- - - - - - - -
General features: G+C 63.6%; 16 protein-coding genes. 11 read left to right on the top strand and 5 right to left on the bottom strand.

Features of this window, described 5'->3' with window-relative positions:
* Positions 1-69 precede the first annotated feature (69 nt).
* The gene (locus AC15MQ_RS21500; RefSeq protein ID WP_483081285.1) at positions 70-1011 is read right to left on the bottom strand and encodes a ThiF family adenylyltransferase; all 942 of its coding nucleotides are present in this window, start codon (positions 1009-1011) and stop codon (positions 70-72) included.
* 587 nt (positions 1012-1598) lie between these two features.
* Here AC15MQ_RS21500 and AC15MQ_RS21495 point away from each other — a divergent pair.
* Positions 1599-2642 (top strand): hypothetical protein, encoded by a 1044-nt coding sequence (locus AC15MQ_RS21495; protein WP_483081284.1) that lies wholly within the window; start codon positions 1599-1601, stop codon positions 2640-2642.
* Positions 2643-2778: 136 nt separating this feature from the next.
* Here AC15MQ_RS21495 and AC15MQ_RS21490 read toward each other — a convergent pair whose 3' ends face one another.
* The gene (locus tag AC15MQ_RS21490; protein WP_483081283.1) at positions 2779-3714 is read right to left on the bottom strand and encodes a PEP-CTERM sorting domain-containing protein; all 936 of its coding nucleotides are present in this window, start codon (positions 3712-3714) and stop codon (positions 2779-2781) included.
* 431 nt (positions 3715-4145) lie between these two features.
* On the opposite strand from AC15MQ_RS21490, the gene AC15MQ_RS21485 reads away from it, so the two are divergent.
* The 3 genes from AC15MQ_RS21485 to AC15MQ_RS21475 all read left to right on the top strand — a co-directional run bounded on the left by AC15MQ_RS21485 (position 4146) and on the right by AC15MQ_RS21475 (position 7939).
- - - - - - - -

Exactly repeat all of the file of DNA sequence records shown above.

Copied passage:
General features: G+C 63.6%; 16 protein-coding genes. 11 read left to right on the top strand and 5 right to left on the bottom strand.

Features of this window, described 5'->3' with window-relative positions:
* Positions 1-69 precede the first annotated feature (69 nt).
* The gene (locus AC15MQ_RS21500; RefSeq protein ID WP_483081285.1) at positions 70-1011 is read right to left on the bottom strand and encodes a ThiF family adenylyltransferase; all 942 of its coding nucleotides are present in this window, start codon (positions 1009-1011) and stop codon (positions 70-72) included.
* 587 nt (positions 1012-1598) lie between these two features.
* Here AC15MQ_RS21500 and AC15MQ_RS21495 point away from each other — a divergent pair.
* Positions 1599-2642 (top strand): hypothetical protein, encoded by a 1044-nt coding sequence (locus AC15MQ_RS21495; protein WP_483081284.1) that lies wholly within the window; start codon positions 1599-1601, stop codon positions 2640-2642.
* Positions 2643-2778: 136 nt separating this feature from the next.
* Here AC15MQ_RS21495 and AC15MQ_RS21490 read toward each other — a convergent pair whose 3' ends face one another.
* The gene (locus tag AC15MQ_RS21490; protein WP_483081283.1) at positions 2779-3714 is read right to left on the bottom strand and encodes a PEP-CTERM sorting domain-containing protein; all 936 of its coding nucleotides are present in this window, start codon (positions 3712-3714) and stop codon (positions 2779-2781) included.
* 431 nt (positions 3715-4145) lie between these two features.
* On the opposite strand from AC15MQ_RS21490, the gene AC15MQ_RS21485 reads away from it, so the two are divergent.
* The 3 genes from AC15MQ_RS21485 to AC15MQ_RS21475 all read left to right on the top strand — a co-directional run bounded on the left by AC15MQ_RS21485 (position 4146) and on the right by AC15MQ_RS21475 (position 7939).